Dick DeStefano is the Executive Director of Sudbury Area Mining Supply and Service Association (SAMSSA). firstname.lastname@example.org This column was originally published in the February 2014 issue of Sudbury Mining Solutions Journal.
After 10 years of effort and service, the Sudbury Mining Supply & Service Association (SAMSSA) has become a significant presence in the Northern Ontario mining cluster.
SAMSSA’s annual meeting on December 4th was a testament to the association’s success, attracting 175 representatives from its 140-strong membership of corporate and associated companies and agencies.
There were two special honourees, the announcement of a new board of directors, and the attendance of Vale executives who announced the return of a local purchasing team to Sudbury, much to the pleasure of the audience.
SAMSSA has created a dynamic forum for it members to not only market and promote their expertise globally, but also to establish a community or network to further the members’ common goals.
Kirk Petroski, outgoing president, remarked, “SAMSSA has played a major role in identifying sources and building networks that have made many companies expand their horizons over the past 10 years.”
The new board members were introduced and confirmed for two years by the attendees. They include president Mike Mayhew, practice leader and director of global mining with Stantec; vice-president Tom Palangio, president of Wipware; treasurer Andre Ruest, general manager, B&D Manufacturing; secretary, Dave Rector, manager of business development, Rector Machinery; and director Alicia Woods, director of sales for North America, MacLean Engineering.
My favourite moments at this event are the honouring of our pioneers who are inducted into the SAMSSA Hall of Fame.
Historically, it has been our practice to not only choose deserving and respected individuals, but also to have a family member provide a personal profile of an honouree, adding an important dimension to the awards.
This year, the honourees were Bill Fuller, founder of Abraflex, and Darryl Lake, founder of NORCAT. Bill Fuller Bill’s son, Jeff Fuller, provided a number of amusing stories about his father’s entrepreneurship and adventures.
In 1974, Bill was promoted to manager of Allis Chalmers’ northern district. He was responsible for sales and service for northeastern Quebec, Northern Ontario, Manitoba and Saskatchewan. The catch was the job was in Sudbury. His friends in Vancouver logically asked why he wanted to move to the moon.
Bill was undeterred and found a place in the woods, way out on the shores of Ramsey Lake. He packed up his young family and drove across the country to Sudbury.
While he was in Sudbury, Allis Chalmers purchased Elliott Rubber and Plastic and Bill took the lead as general manager of the new division.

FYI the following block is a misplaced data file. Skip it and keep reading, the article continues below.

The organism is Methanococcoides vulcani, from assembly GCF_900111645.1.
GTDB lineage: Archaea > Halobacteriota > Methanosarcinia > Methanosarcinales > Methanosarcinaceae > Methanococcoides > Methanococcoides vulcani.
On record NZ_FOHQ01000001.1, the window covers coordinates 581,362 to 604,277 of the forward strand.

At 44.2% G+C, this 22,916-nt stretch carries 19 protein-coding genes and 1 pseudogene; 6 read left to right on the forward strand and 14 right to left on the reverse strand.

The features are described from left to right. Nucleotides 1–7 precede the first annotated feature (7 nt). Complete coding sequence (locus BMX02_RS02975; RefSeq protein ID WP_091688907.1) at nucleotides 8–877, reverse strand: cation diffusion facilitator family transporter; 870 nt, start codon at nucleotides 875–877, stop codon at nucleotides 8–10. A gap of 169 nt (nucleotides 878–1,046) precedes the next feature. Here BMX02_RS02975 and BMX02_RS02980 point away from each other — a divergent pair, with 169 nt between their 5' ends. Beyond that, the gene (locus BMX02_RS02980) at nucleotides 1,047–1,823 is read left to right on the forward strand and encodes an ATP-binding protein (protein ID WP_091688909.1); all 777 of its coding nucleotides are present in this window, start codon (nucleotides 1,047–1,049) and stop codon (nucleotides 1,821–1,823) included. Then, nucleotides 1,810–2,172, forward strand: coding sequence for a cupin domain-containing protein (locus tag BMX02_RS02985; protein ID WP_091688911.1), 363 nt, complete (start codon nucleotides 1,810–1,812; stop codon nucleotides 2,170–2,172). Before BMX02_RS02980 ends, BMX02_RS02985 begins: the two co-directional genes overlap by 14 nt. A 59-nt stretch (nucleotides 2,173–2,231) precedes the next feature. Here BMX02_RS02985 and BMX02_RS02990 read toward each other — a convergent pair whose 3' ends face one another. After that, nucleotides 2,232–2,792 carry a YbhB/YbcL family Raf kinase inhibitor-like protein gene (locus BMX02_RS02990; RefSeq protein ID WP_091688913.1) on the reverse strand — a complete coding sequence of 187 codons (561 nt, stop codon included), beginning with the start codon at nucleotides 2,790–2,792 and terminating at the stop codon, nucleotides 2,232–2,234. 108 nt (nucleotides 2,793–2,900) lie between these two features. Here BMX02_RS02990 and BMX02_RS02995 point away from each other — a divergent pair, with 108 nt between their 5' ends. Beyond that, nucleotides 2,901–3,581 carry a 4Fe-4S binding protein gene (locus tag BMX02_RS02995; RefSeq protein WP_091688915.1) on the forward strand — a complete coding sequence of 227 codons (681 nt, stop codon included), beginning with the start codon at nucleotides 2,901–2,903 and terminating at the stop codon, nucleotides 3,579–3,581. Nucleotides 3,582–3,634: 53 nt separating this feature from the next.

“In 1981, Bill came home and said, ‘Donna, I have a plan. I quit my job. We’re mortgaging the house and I’m going into business,’” recalled son, Jeff.
That was the birth of Abraflex, which did rubber lining, rubber press moulding, urethane moulding, and pipe spool fabrication.
Bill developed a diversified product mix and export market. Abraflex served Northern Ontario, Western Canada, the U.S., Russia, and South America (which famously and predictably copied the pump parts he sold them).
“Bill got a call out the blue asking him if he was interested in doing some lining at a big project in Toronto. He laughed it off at first, but soon realized they were serious and Abraflex received probably their most talked about job – rubber lining the beer coolers at the Skydome,” said Jeff.
Darryl Lake Darryl Lake has provided the mining industry with a unique model of training and innovation through NORCAT.
Darryl Lake’s daughter and granddaughter provided some sensitive insights into their father’s, and grandfather’s dynamic career.
Darryl was born and raised in Sault Ste. Marie, and worked as a research metallurgist at Algoma Steel. It was there that he realized he wanted to teach.
“We all moved to Sudbury in 1968 so dad could teach at Cambrian College,” recalled his daughter. “At Cambrian, dad become co-ordinator of the Chemistry, Metallurgy and Physics department and even had a greenhouse outside of his office. He then became chair of that department for a number of years”.
Next came being dean of health sciences, trades and technology. While at Cambrian, Darryl started the first bilingual Chemistry program in Ontario, the Northeastern Ontario Occupational Health and Safety Resource Centre and the Ontario Centre for Ground Control Training, all as a leadup to founding NORCAT.
NORCAT has grown its facilities to over 70,000 square feet. The centre is used by clients, long-term residents, and training and development services, as well as for incubator and event space. NORCAT also has one of the first operating mines dedicated to training.